The following is an excerpt from the Salem Police Department‘s log:
Wednesday, June 19:
- At 4:14 p.m., police responded to a report of an injured seagull on Prince Street.
- At 4:16 p.m., a Lafayette Street man called police to report that someone entered his locked storage unit and stole some of his tools.
- At 4:38 p.m., a man called police to report that a sail had fallen off of his truck near the Home Depot on Traders Way. The man said he retraced his steps but was unable to find his sail. Soon after, the man said he was contacted by someone who found the sail and wanted money to return it.
- At 5:36 p.m., police responded to a report of a man playing with a large knife on Hancock Street. Gregory Hardin, 50, of 29 Hancock St., Salem, was arrested on a charge of possessing a large knife.
- At 5:38 p.m., police and fire units responded to a report of smoke coming from a home on Puritan Road. Responding officers determined that a man was just burning wood in a fire pit in his backyard. Firefighters extinguished the fire.
- At 6:23 p.m., a man called police to report that his bicycle, valued at $500, was stolen from a bike rack on Sewall Street.
- At 6:32 p.m., police responded to a report of ducks crossing the road on Highland Avenue. The ducks were reportedly assisted across the roadway.
- At 7:24 p.m., a North Street woman entered the police station to report that a diamond ring had gone missing from her bedroom.
- At 8:19 p.m., police responded to a raccoon complaint on Flint Street.
- At 8:53 p.m., police conducted a well-being check on an older man who appeared lost on Washington Square South.
- At 10:11 p.m., police responded to a report of a homeless man drinking in the bushes near the intersection of New Derby Street and Klop Alley. John H. Lapointe, 54, of the streets of Salem, was arrested on a charge of drinking in public.
Thursda, June 20:
- At 2:46 a.m., an Osgood Street man called police to report that he woke up to find an unknown man standing in his bedroom. The man said the intruder fled the house when confronted and escaped by jumping over his back fence. Responding officers weren’t able to find anyone in the area.
- At 8:52 a.m., police responded to a report of a breaking and entering in progress on Garden Terrace. Wellington Pinales-Garcia, 24, of 46 Walnut St., Peabody, was arrested on a charge of possessing a class A substance (heroin) and possessing a class A substance (heroin) with intent to distribute in a school zone.
- At 9:24 a.m., police responded to a report of “kids displaying physical emotion on a lawn” on Cauldron Court. The kids were reportedly returned to Salem High School because they were supposed to be in school.
- At 11:27 a.m., police made an arrest on Charter Street. Alexis S. Dimino, 24, of 8 Herbert St., Salem, was arrested for reportedly having an outstanding warrant.
- At 2:16 p.m., a Loring Avenue man called police to report that someone stole three flags from his screen porch.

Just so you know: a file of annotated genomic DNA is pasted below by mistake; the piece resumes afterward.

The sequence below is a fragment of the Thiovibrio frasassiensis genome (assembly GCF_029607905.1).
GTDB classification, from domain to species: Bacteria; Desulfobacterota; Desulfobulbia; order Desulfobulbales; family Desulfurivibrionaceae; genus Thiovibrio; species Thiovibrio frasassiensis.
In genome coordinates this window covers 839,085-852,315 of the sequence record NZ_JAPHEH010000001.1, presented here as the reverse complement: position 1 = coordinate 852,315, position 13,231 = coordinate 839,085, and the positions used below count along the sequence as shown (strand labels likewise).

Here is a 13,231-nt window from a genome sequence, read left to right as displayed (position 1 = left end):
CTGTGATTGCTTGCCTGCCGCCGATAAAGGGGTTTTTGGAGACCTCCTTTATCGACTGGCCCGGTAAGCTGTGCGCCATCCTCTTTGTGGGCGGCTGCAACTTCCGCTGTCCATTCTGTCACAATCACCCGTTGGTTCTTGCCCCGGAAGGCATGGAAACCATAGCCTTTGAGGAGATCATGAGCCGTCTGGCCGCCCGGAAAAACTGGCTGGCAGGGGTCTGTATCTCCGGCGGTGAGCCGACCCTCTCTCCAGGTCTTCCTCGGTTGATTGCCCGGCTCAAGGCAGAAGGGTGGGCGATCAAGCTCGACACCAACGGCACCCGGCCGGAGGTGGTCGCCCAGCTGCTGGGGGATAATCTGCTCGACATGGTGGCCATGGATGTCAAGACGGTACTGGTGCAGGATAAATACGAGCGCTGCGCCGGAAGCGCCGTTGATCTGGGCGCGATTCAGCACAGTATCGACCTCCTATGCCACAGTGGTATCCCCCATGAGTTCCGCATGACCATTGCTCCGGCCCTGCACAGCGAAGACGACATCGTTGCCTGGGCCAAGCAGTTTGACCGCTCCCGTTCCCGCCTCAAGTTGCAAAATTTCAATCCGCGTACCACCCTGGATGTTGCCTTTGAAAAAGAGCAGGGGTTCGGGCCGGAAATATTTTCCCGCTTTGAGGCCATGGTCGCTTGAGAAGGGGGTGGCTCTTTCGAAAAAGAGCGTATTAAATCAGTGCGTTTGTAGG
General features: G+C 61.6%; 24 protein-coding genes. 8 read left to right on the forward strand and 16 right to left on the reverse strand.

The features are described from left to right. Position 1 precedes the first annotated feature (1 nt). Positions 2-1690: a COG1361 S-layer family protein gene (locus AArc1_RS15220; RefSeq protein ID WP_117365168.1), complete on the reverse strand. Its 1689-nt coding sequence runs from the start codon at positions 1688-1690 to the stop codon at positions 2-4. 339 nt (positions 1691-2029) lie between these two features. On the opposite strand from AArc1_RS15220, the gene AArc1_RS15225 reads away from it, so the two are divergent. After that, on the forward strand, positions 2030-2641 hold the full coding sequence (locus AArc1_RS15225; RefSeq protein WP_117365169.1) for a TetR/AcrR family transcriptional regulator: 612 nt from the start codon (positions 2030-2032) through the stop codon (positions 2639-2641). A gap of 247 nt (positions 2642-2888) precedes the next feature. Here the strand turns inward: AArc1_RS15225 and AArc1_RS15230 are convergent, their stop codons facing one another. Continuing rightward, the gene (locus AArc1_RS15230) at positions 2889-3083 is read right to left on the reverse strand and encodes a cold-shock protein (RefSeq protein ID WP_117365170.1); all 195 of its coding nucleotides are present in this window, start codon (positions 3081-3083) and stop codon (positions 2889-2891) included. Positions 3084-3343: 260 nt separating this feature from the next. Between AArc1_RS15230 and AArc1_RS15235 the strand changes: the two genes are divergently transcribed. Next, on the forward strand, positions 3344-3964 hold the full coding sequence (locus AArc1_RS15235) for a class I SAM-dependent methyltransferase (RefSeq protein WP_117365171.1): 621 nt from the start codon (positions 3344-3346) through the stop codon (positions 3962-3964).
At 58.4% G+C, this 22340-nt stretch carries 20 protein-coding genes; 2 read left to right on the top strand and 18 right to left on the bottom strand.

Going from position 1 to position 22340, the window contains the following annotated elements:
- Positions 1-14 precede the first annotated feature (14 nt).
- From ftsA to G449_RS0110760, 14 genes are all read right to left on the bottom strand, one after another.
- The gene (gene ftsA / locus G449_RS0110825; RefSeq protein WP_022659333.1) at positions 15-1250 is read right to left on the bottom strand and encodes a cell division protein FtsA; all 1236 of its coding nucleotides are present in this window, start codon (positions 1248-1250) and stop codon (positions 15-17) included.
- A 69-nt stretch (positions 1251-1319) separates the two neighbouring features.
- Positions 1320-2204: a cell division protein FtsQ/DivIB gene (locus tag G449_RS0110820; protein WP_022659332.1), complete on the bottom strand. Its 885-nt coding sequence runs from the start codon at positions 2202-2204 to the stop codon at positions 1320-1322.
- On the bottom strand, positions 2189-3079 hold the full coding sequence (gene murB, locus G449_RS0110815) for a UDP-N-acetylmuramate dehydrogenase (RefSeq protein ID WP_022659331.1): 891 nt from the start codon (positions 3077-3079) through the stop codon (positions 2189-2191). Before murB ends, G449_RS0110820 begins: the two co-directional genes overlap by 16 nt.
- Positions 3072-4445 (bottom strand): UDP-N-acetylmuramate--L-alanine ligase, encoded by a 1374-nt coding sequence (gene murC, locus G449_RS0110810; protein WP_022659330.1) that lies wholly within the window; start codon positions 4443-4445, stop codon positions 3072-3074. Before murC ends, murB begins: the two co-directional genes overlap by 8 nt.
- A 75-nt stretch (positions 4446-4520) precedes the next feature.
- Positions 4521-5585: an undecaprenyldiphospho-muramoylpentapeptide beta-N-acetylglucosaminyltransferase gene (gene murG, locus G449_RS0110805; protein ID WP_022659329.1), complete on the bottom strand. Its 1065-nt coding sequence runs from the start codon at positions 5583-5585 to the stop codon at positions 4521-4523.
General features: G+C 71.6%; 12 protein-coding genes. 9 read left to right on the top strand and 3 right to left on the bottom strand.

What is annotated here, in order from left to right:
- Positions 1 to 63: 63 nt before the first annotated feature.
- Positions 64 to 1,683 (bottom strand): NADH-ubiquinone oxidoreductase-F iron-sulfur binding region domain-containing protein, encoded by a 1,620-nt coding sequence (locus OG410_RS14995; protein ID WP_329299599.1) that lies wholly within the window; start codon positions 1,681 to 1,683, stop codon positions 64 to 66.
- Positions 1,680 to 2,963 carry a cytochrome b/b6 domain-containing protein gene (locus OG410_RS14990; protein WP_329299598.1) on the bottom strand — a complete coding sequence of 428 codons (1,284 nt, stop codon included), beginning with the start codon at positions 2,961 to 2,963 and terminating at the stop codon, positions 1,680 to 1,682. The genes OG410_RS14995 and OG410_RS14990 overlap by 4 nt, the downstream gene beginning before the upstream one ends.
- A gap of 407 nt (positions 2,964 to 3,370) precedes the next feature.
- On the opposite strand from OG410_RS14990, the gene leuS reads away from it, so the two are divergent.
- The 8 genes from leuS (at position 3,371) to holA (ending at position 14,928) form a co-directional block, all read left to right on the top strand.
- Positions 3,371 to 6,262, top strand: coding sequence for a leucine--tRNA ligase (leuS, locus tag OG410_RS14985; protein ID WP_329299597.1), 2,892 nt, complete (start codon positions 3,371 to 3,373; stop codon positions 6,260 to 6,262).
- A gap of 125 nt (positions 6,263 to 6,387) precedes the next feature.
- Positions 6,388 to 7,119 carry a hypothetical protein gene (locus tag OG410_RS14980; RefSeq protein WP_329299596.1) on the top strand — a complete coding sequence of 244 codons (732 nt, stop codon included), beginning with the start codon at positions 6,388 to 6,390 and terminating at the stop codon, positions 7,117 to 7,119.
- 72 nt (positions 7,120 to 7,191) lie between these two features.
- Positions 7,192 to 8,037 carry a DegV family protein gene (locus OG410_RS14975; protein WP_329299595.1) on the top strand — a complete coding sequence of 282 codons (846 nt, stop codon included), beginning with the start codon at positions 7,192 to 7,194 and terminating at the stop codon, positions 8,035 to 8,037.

If you have a question about this police log, please send it to Salem Patch.
It’s that time of year again: when eager-to-be-free seniors conspire with their classmates to pull off a memorable and (hopefully) harmless prank.
A quick internet search of “senior prank” will pull up articles about some of the shenanigans of teens this year.
At Methuen High, the halls were trashed overnight and police cautioned students of the ramifications of the act (technically, they could be charged with breaking and entering.)
At a high school in Pennsylvania, seniors vandalized the high school mascot and other school property, causing $1,500 in damage. In Georgia, one high school class covered classrooms with tin foil and bubble wrap.
We want to hear about your senior prank, whether you’re a member of the Class of 2013 or graduated years ago.
Additionally, please share your thoughts on some of the senior pranks we’ve mentioned above. Are such acts a rite of passage?
Let us know in the comments section below.
As Salem’s public school students prepare to return to class for the first time since the Marathon bombings, school officials say they are prepared to help any pupils having difficulty.
Superintendent Steve Russell wrote a letter to Salem parents over the weekend.
“In the event that you have concerns about your own child’s reactions, please don’t hesitate to make your child’s teacher and/or guidance counselor aware of these concerns,” the letter read. It is often common for a delayed reaction to occur as young people attempt to interpret what they’ve experienced and witnessed in the face of difficult life events.”
Russell went on to say that while no “special nor formal school-wide announcements are planned,” that staff will be ready to help all students.
He said several schools will be doing positive activities like mailing cards and planning walk-a-thons.
Russell also offered tips to parents about talking with their children about the bombings, which killed three people and injured nearly 200. A chaotic Thursday and Friday left one suspected bomber dead, an MIT police officer slain and included a tense manhunt that ended with the apprehension of the second suspected bomber in Watertown.